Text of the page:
Roughest, Toughest Race On The Planet, Women's 10K

Roughest, Toughest Race On The Planet, Women’s 10K

We can only observe and marvel at the pain and suffering that the elite marathon swimming women will go through at the FINA World Championships 10 km marathon swim in Barcelona, Spain on July 23rd next week.

Marathon des Sables, Badwater Ultramarathon, Race Across America, the Iditarod, Hawaiian Ironman, and Tour de France are renowned, punishing endurance races. Without a doubt, many athletes must themselves beyond reason in these competitions.

They are endurance events that pit the human spirit and capabilities against nature, conditions, and distances. Man vs. Nature, Mind over Matter. No pain, no gain. No guts, no glory.

But in the women’s world championship 10 km race, the contestants will have 2 hours of pure aerobic hell as they are slamming into one another, getting hit with elbows and knees, and dealing with other competitors veering them off-course, slapping on their legs, and entangling their arms. Goggles come off, teeth are chipped, bruises results. All while they are dealing with trying to navigate in an offshore environment. This is why we call it the roughest, toughest race on the planet.

The 53 women will race right from the start. They will absolutely punish themselves with a blistering pace that begins on the first stroke. With fearless swimmers like world champions Angela Maurer and Ana Marcela Cunha competing against Olympic medalists like Keri-Anne Payne and Éva Risztov just trying to get in front will be difficult.

But it is in the middle of the lead pack where the real damage is done. The physicality among the women goes beyond anything in the men’s race. The 10 km marathon swim is analogous to a wrestling match that breaks out during a marathon run. Zsofia Balazs, Melissa Gorman, Martina Grimaldi, Christine Jennings, Rebecca Mann, Poliana Okimoto, Yurema Requena Juarez, Karla Šitić, Erika Villaécija García, Olga Beresnyeva, and Ophelie Aspord are just a few of the top swimmers who will be banging into one another, keeping the FINA officials busy and diligent as can be.

Yellow cards are a given; red cards are also a guarantee. Tempers will flare and fierce words will be aimed at one another. The action is brutal and constant for 2 straight hours, with no let-up. Either on straightaways and especially around the turn buoys, the women’s 10 km marathon swim is the most physical endurance race on the planet, bar none. The competitors have to handle the physicality at the same time they are swimming almost all out and navigating at the same time, occasionally stopping for mere seconds to down a bit of hydration.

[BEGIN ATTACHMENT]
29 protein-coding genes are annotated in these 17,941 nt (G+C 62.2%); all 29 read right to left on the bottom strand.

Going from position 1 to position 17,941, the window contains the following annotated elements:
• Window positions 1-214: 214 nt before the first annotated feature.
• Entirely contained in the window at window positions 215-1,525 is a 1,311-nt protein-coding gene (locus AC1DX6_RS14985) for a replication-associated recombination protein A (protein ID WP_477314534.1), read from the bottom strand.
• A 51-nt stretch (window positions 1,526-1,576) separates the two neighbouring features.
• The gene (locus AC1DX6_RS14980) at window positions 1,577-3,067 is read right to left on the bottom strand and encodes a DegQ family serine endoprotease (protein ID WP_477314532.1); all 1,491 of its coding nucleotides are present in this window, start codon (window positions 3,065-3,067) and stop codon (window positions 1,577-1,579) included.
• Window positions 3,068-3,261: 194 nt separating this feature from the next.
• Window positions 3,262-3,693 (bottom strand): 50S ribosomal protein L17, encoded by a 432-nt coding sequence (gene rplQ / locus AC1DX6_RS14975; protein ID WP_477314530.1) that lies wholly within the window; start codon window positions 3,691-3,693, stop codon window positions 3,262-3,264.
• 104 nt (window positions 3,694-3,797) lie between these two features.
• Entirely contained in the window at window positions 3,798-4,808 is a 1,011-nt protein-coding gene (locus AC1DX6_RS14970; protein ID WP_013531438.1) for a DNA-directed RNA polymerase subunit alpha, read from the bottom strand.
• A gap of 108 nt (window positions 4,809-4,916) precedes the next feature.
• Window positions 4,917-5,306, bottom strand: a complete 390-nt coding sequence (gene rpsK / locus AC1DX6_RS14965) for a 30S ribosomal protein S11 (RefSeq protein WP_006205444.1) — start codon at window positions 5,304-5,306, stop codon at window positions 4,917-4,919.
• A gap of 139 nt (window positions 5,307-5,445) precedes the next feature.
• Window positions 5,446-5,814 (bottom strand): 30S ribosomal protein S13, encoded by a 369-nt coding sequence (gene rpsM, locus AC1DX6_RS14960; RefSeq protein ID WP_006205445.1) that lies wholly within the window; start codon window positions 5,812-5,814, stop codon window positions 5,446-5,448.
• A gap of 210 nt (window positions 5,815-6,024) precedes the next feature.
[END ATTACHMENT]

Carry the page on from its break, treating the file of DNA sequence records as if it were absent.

It is a difficult race to predict, but we suspect that the race will come down to a final sprint with Angela Maurer, Ana Marcela Cunha, Keri-Anne Payne, Éva Risztov, Ophelie Aspord, Poliana Okimoto, Melissa Gorman, Martina Grimaldi, Christine Jennings, and Rebecca Mann in the lead pack on the final stretch.

And an Italian, American, and Hungarian flag to be flown at the post-race awards ceremony.

The list of competitors include the following:

1. Angélica André (PORTUGAL)
2. Kalliopi Araouzou (GREECE)
3. Julia Lucila Arino (ARGENTINA)
4. Ophelie Aspord (FRANCE)
5. Cara Baker (NEW ZEALAND)
6. Zsofia Balazs (CANADA)
7. Celia Barrot (FRANCE)
8. Olga Beresnyeva (UKRAINE)
9. Rachele Bruni (ITALY)
10. Nataly Rosalia Caldas Calle (ECUADOR)
11. Fiona On Yi Chan (HONG KONG)
11. Ana Marcela Cunha (BRAZIL)
12. Laila El Basiouny (EGYPT)
13. Yanqiao Fang (CHINA)
14. Heidi Gan (MALAYSIA)
15. Melissa Gorman (AUSTRALIA)
16. Elizaveta Gorshkova (RUSSIA)
17. Martina Grimaldi (ITALY)
18. Valerie Gruest (GUATEMALA)
19. Chelsea Gubecka (AUSTRALIA)
20. Danielle Huskisson (GREAT BRITAIN)
21. Mariya Ivanova (KAZAKHSTAN)
22. Christine Jennings (UNITED STATES)
23. Yumi Kida (JAPAN)
24. Clarice Le Roux (SOUTH AFRICA)
25. Hannah Hang Fung Li (HONG KONG)
26. Marianna Lymperta (GREECE)
27. Rebecca Mann (UNITED STATES)
28. Angela Maurer (GERMANY)
29. Florencia Belen Mazzei Villegas (ARGENTINA)
30. Vicenia Navarro (VENEZUELA)
31. Poliana Okimoto (BRAZIL)
32. Anna Olasz (HUNGARY)
33. Keri-Anne Payne (GREAT BRITAIN)
34. Paola Perez (VENEZUELA)
35. Permana Risa Andriani Permana (INDONESIA)
36. Barbora Picková (CZECH REPUBLIC)
37. Yurema Requena Juarez (SPAIN)
38. Éva Risztov (HUNGARY)
39. Emma Robinson (NEW ZEALAND)
40. Xeniya Romanchuk(KAZAKHSTAN)
41. Lizeth Rueda Santos (MEXICO)
42. Silvie Rybářová (CZECH REPUBLIC)
43. Poorva Kiran Shetye (INDIA)
44. Yu Shi (CHINA)
45. Karla Šitić (CROATIA)
46. Alexandra Sokolova (RUSSIA)
47. Francis Mishel Tixe Cobos (ECUADOR)
48. Mahina Valdivia Dannenberg (CHILE)
49. Erika Villaécija García (SPAIN)
50. Melissa Villaseñor Reyes (MEXICO)
51. Michelle Weber (SOUTH AFRICA)
52. Nadine Williams (CANADA)
53. Svenja Theresa Zihsler (GERMANY)

Copyright © 2013 by World Open Water Swimming Association
Steven Munatones